We recognize the challenges faced by OER in motivating creators and making any effort sustainable [10,12]. An investigation of over 50 high-quality Wikibooks shows that over 50% of the content for most books is written by a small core of authors [15]. Authors can choose a suitable type of license within the CuboCube system, and this flexibility has the potential to encourage more authors to join into the process of e-textbook development. Such community participation circumvents expenses imposed by hiring a professional editing team, but it remains unclear when professionals become needed. Within this project, an artist provided a more consistent illustration set for the project. Supporting such targeted compensated contributions can improve quality if even modest funds are available. The aforementioned features of CuboCube make it a better model to satisfy the need of a class, especially the easiness of remixing and rearranging existing material over time and of controlling the editorial access to subsets of the material.

The potential benefits to students of low-cost student-created learning materials are many. Several advantages have already been established. Students who use OER can achieve the same learning outcomes and save a significant amount of money [16]. In some cases, the learning material cost savings may allow students to enroll for a higher number of credits, resulting in faster completion of degrees [17]. In developing the Cancer Genetics E-textbook, we recognize that the creation process has an additional benefit to learning. To master a field of knowledge, a student needs to go beyond “learning about” the subject matter and start “learning to be” a full participant in the field [8]. Participating in textbook development allows students to engage in “learning to be” even as they are trying to master the content of a field. This process encourages students to practice their skills to seek knowledge when needed for a particular task and engage in self-directed learning [8]. Although chapter titles were set by instructors for the Cancer Genetics E-textbook, students were free to choose the specific topics they wanted to work on and decide the appropriate depth and breadth after their own independent study. Moreover, students worked in groups to construct the cancer e-textbook, and peer interactions may have promoted a greater interest in and responsibility for their own learning [8,18]. Light found that students’ ability to form or participate in small study groups was one of the strongest determinants of students’ success in higher education [8,19]. The utilization of such a system to create a textbook enhances collaboration and the social learning experience for students by providing easy access to a discussion board associated with the material and the “Cube” function to reinforce a sense of participation.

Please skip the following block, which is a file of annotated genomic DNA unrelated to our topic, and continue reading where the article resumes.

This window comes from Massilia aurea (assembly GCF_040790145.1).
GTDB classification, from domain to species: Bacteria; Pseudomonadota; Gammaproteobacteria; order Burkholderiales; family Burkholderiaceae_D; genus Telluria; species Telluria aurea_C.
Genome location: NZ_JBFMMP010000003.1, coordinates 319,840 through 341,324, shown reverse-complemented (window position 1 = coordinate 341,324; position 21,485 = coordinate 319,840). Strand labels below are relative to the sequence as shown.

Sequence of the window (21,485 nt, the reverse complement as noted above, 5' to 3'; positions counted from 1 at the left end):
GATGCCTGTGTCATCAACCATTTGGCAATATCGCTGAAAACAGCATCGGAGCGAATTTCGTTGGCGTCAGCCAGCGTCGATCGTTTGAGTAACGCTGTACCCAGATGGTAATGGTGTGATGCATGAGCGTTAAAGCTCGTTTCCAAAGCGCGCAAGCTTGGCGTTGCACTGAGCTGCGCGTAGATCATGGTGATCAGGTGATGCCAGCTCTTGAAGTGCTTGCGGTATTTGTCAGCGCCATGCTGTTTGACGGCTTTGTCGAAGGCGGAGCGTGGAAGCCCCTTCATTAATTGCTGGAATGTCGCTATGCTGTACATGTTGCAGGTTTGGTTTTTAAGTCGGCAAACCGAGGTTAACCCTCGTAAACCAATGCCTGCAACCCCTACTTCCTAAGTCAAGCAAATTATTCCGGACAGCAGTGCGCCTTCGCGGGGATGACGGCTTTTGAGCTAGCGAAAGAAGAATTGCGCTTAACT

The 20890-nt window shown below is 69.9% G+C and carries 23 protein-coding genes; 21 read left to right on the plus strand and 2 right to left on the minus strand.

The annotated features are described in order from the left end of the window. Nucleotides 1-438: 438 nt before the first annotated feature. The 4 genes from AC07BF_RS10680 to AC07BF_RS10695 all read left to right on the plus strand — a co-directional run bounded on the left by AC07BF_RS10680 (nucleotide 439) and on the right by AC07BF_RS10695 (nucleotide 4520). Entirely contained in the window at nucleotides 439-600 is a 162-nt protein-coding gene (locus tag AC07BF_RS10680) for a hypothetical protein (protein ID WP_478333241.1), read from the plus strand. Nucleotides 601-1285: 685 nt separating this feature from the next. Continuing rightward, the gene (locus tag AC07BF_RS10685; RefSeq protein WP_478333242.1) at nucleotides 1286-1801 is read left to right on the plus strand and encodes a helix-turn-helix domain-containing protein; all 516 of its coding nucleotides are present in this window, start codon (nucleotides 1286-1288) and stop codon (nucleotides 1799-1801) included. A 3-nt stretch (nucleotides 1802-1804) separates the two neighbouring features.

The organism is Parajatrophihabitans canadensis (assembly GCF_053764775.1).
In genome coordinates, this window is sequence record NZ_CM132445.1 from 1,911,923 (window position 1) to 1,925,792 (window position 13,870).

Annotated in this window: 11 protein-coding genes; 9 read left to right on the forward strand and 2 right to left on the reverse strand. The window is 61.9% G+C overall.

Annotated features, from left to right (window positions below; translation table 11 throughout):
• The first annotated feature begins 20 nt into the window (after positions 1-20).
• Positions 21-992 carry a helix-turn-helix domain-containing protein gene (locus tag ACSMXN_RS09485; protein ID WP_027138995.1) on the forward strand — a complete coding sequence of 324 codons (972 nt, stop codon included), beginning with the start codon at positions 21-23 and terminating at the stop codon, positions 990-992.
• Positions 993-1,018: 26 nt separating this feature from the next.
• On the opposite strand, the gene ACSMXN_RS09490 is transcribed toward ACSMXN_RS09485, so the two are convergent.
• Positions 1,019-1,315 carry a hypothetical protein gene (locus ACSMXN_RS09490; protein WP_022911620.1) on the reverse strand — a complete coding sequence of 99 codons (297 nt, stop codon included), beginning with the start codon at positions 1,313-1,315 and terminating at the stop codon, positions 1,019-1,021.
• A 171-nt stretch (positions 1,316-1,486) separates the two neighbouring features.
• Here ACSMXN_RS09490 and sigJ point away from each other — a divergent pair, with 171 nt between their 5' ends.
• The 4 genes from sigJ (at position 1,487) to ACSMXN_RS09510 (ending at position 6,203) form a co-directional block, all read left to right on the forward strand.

Student-led course material development is a well-established approach in education [20]. For instance, a traditionally formatted textbook in forensic anthropology was created by students at the University of Dundee [21]. Recently, a biochemical methods e-textbook was developed by undergraduate students at the University of Oklahoma, using iBooks Author (Apple) and subsequently transferred to a Web-based version for broader access [20]. As CuboCube allows simultaneous modification by users, it should broaden the capacity for class-driven textbook creation. Moreover, student-led course material development allows up-to-date modification of the context, making the OER sustainable over time.